Update 11/7/14 – The St. Paul, Minn., City Council has rejected Premier Storage’s plan to convert a former Schmidt Brewery warehouse to self-storage. The proposal narrowly passed the city’s zoning committee and full Planning Commission last month.
Todd Jones, founder and principal of Premier Storage, was unable to convince the council that the facility would be an asset to the area, which is undergoing redevelopment, including the addition of artist loft apartments. The warehouse has been vacant for five years.
The council unanimously upheld an appeal filed by a neighborhood group called the Fort Road Federation against the planning commission’s October approval.
"We've got a gem, and just weeks after the ribbon was cut on the Schmidt [Artists Lofts], now as we approach the rest of the way down towards the river, we have this facing us—something that's totally inward-looking that has no outside excitement or invitation for people to become involved in the community,” said council member Dave Thune. “It's just dead storage, literally."
The council’s decision drew a scathing, released statement from the St. Paul Area Chamber of Commerce, which said “businesses that want to invest in St. Paul are held hostage by unelected district councils.”
"The City Council's decision makes it clear that when you follow process and conform to city rules, the future of your business will be determined not by the jobs you create or the vitality of your business, but by the haphazard assessment of unelected district councils that claim to represent the interests of the entire community," chamber officials said in the press release.
10/6/14 – Premier Storage’s proposal to convert a warehouse in St. Paul, Minn., into a storage facility has narrowly passed votes by the planning commission’s zoning committee (4-2) and the full commission (9-8), and will be reviewed by the city council, according to a blog post by commissioner Bill Lindeke.
Lindeke voted against the proposal and wrote an article explaining his dissention and the issues surrounding non-conforming use permits, which is required for the self-storage project. At issue is whether storage is the best use for a structure that has sat vacant for five years but sits in an area experiencing an uptick in development.
“No matter what happens, this site offers an interesting test case for how planners view change in neighborhoods. Looking at its recent history, a good case can be made that this building and site lacks much potential,” Lindeke wrote. “It’s a huge, industrial, low-value building with high ceilings, sitting in an area that’s been economically marginal for decades. It been vacant for five years and, in that light, any re-use of the site would be beneficial.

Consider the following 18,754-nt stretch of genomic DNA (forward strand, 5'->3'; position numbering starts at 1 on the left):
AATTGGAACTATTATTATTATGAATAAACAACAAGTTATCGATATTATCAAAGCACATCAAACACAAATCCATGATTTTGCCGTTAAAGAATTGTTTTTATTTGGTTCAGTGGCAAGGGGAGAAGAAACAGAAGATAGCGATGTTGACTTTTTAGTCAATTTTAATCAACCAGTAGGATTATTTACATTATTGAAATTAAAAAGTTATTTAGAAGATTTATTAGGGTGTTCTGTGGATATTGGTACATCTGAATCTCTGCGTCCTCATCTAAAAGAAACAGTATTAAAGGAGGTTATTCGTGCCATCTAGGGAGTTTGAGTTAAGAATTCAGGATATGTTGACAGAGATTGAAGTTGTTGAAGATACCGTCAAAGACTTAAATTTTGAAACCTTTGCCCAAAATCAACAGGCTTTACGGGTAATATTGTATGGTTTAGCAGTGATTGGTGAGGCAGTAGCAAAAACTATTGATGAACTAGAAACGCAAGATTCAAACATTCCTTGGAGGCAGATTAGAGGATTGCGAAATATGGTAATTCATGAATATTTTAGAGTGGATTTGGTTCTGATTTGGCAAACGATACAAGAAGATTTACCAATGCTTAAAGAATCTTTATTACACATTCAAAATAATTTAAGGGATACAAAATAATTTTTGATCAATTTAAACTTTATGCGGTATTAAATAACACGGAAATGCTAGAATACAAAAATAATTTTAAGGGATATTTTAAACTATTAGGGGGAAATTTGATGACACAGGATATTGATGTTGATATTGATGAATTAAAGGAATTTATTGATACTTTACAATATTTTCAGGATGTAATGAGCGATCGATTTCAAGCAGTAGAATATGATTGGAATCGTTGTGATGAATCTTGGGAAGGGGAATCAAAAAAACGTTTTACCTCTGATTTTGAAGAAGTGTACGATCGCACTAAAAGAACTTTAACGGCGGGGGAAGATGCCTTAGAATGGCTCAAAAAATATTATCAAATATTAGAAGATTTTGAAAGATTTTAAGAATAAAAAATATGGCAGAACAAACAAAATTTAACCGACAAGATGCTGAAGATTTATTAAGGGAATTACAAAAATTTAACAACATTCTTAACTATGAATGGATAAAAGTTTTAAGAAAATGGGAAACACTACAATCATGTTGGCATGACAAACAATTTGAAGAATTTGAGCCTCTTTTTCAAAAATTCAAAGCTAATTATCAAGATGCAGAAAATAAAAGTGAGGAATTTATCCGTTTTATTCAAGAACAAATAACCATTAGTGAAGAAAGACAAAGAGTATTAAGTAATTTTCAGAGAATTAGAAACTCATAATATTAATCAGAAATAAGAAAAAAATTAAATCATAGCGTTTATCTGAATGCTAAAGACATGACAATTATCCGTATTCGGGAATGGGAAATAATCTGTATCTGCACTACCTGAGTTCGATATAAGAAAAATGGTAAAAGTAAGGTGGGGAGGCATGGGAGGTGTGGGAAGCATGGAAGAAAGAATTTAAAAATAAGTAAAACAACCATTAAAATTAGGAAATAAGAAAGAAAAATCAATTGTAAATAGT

“On the other hand, if we focus on the recent activity around the Schmidt Brewery, the site sits right on the Mississippi River bluff. (Randolph is one of rare streets that actually connects the river to the neighborhood.) And the site is located directly adjacent to a brand new 600-unit, mixed-use development. From this perspective, this is a prime piece of land that could have any number of (conforming) uses.”
To Lindeke, self-storage is not the right fit for the space. “I don’t think St. Paul should settle for a development proposal that doesn’t even come close to fitting with existing zoning in one of the few places where investment has changed the neighborhood dynamics,” he said.
8/21/14 – Premier Storage LLC, a Minneapolis-based self-storage operator, has submitted a proposal to convert a 67,000-square-foot warehouse in St. Paul, Minn., into a storage facility. Located near a new apartment complex featuring artist lofts, the structure has previously been used by an electric-utility company as well as a brewery and restaurant, according to the source. The conversion would require a special-use permit, and the St. Paul Planning Commission's zoning committee is expected to address the project on Thursday.
The former Schmidt Brewery warehouse at 543 James Ave. would feature all indoor, climate-controlled storage units. Neighboring developments have been supportive of the plan because of the low impact self-storage facilities have on noise and pollution, Todd Jones, founder and principal of Premier, told the source. “We think it’s a good use of the building,” he said.
Premier has an agreement to acquire the site from former brewery owner Bruce Hendry, the source reported. Premier has previously developed or owned about 40 self-storage facilities in Arizona, California and Minnesota. It currently operates seven Minneapolis Storage Centers locations in the Minneapolis area.